Judy Dench, Maggie Smith, and Daniel Bruhl
Directed by: Charles Dance
speaking? My undying
love for Ms. Judy Dench and Ms. Maggie Smith forbids me from voicing a more verbally
blunt opinion - but I will say, the acting is, as always superb, and the
fault of this film lay within director Charles Dances' seeming unwillingness to
edit his master performers' work; to tighten the piece. So, unfortunately we have
a terribly over dramatic, drawn out film, which at its heart is warm and well
meaning, but yet leaves you quietly just walking of of the theater, a bit hungrier
than when you arrived....and nothing more.
goes....It's the late 1930's, and two aging sisters (Maggie Smith and Judy Dench)
live at their family home along the Cornish coast of England. They are comfortable,
thrifty and simple women.
One day while taking their usual morning stroll
the spot a mysterious boy-man (Daniel Bruhl) washed upon the beach. He's half
drown. They take him into their home, and life.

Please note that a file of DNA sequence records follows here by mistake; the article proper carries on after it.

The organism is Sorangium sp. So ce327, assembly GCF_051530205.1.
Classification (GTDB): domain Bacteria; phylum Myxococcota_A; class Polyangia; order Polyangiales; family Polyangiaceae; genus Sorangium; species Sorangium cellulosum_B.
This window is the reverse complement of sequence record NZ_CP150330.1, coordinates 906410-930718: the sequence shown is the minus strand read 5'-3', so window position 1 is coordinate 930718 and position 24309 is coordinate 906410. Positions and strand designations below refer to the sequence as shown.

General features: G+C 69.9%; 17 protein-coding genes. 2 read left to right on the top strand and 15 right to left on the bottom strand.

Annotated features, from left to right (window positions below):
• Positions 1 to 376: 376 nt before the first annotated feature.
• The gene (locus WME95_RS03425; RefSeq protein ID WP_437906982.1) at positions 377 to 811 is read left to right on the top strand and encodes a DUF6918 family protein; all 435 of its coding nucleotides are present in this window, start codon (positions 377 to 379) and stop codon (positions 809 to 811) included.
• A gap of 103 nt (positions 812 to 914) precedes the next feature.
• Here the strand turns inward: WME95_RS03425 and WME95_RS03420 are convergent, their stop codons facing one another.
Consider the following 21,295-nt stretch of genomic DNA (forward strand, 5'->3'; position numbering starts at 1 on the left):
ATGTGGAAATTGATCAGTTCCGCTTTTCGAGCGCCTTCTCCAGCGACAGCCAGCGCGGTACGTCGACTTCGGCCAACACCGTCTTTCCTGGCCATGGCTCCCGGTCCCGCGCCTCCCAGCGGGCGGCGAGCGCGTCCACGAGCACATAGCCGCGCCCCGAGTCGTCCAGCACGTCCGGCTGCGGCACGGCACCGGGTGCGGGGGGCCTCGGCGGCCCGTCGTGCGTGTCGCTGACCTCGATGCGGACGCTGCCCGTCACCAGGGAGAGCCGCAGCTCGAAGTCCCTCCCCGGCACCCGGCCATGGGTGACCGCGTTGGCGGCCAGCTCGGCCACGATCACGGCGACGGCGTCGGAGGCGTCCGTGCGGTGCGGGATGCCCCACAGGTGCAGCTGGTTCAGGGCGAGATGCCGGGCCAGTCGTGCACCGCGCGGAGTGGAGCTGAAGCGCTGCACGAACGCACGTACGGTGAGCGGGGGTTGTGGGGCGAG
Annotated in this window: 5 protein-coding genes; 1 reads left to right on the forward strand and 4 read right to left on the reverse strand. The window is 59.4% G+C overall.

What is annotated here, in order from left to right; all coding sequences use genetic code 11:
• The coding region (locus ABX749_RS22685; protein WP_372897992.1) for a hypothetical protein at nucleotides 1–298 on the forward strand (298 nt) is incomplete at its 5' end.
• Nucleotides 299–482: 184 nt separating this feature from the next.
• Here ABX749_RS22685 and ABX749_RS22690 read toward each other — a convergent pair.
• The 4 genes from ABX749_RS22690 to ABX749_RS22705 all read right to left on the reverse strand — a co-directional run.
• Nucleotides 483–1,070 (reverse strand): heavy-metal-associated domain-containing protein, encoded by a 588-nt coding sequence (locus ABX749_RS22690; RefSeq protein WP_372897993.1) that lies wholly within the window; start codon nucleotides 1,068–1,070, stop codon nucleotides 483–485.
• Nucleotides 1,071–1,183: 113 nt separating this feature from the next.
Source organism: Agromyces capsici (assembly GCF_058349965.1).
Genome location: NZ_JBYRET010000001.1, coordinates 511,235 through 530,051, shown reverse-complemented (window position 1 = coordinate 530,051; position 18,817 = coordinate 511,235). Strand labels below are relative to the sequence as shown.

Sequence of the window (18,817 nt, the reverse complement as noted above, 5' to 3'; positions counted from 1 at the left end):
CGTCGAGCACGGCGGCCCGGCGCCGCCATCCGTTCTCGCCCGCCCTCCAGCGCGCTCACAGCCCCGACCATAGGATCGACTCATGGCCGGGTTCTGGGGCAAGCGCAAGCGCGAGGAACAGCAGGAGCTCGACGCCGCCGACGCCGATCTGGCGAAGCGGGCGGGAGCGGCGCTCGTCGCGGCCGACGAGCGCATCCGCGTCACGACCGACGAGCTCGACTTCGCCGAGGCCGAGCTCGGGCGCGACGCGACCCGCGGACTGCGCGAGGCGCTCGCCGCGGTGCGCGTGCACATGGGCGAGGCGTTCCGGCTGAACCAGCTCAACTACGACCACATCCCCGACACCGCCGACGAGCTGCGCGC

As the man grows stronger
so does the relationship between the three - along with the " when strangers
come to a small town" shenanigans, and a new beau is on the scene stufamagol.
But like any wounded animal one finds and nurtures back to health, once this little
bird feels well he too must fly away and sing on his own- even if the sisters
had other plans for the lad...
The story is sweet if way-old-fashioned
(even for the day), the cinematography and acting superb. But even with it's rich
detailed Cornish backdrop and dollops of grandeur it's just utterly dull. And
the director uses these continual odd slow-motion bits that actually get a bit
funny after about the thirtieth time...
The girls are brilliant and Barcelona's
Daniel Bruhl 's man beauty grows on you - he is indeed a mansteak heading towards
his prime. But, even with these accents of tasty visuals of lush lands and manly
men, Ladies in Lavender is a tad to dry even for the artsy fartsyiest of
us I'm afraid.
recommendation: Cod and tea while a nice Joshua Bell playing softly in the